Esteban Vicente at Miles McEnery

Miles McEnery Gallery celebrates the late Spanish painter Esteban Vicente with a stunning exhibition presented in their flagship gallery in NYC. Vicente left Europe (he lived in Madrid, Barcelona and Paris) for New York City in 1936. The United States became the artist’s permanent home and working space. His contemporaries and associates included Willem de Kooning (their 10th Street studios were on a shared floor), Elaine de Kooning, Jackson Pollock, and Mark Rothko, among other luminaries.

The artist’s seventh solo exhibition is on view on view until 26 August 2022 and is accompanied by a great catalogue featuring an essay by abstract artist Tom McGlynn.

“Esteban Vicente belonged to a generation of artists who were true believers in the salutary effects of abstract painting. As a first-generation Abstract Expressionist, he shared with colleagues such as Mark Rothko and Philip Guston a sense that the lyrical in abstract art has the potential to immediately address the heart, soul, and mind of the viewer. It’s a working idea that the candor of subjective sincerity might find a way to speak to the grandeur of objective truth. Each artist of that generation found their way toward such an ambitious goal through intense introspection and formal experimentation in the studio, which consequently revealed the exact nature of the artist’s individual temperament. Some cleaved broodily while others cleaved lyrically,” McGlynn said.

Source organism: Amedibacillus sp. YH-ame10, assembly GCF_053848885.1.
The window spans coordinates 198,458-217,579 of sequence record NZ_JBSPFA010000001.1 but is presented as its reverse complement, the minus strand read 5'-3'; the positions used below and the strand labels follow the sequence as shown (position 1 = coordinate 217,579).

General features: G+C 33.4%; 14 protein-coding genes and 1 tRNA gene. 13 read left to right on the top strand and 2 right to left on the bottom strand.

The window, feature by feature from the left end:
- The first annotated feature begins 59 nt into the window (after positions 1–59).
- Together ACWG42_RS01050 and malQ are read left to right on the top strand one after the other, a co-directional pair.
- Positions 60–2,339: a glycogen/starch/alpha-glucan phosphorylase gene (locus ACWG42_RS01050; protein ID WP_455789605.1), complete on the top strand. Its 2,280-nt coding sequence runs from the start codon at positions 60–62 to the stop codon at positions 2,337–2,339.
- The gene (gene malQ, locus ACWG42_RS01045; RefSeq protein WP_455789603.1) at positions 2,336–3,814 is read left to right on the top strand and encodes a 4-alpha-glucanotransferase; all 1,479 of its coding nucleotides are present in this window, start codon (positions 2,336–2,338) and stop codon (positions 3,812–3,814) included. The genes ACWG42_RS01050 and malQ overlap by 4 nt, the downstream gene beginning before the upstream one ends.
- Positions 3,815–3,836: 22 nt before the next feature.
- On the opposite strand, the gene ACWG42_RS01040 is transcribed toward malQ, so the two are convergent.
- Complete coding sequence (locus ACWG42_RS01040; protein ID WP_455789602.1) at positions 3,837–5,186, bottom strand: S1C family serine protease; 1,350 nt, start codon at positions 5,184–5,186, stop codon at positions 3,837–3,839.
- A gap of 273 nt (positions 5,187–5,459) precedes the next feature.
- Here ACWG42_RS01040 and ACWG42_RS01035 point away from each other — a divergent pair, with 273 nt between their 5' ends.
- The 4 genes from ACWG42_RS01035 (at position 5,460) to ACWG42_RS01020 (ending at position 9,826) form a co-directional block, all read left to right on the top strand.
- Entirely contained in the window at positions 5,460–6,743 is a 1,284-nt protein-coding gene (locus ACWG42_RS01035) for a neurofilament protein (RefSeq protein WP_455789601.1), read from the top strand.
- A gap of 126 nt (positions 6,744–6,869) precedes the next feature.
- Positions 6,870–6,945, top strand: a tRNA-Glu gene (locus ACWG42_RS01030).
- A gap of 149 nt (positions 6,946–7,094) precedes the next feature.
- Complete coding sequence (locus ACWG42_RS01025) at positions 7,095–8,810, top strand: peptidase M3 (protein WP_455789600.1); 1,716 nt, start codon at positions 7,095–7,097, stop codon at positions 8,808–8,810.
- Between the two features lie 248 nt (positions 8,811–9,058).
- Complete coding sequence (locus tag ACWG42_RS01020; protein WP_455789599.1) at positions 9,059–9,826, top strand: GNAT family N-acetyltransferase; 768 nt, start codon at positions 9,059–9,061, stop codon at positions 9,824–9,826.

The works in this survey, all produced within the last decade of Vicente’s life, offer an encapsulated view of formal tropes that defined his broad career. Being later works, they retain an ultimate, yet not exactly final, authority, since the artist characteristically suggests with each of his canvases a jumping-off point for the next. “There’s a youthful, restless quality evident in the studious inventions of these late works. Perhaps the greatest lesson Vicente has left for us is the idée fixe of constant painterly evolution.”

Born in Turégano, Spain in 1903, Vicente began at the School of Fine Arts of the Real Academia de San Fernando in Madrid at fifteen. As a young man living in Madrid, Barcelona, and Paris, he developed friendships with artists and writers. In 1928, he had his first exhibition with Juan Bonafé at the Ateneo de Madrid.

Image: Esteban Vicente, Untitled #5, 1998. Oil on canvas, 42 x 52 inches, 106.7 x 132.1 cm.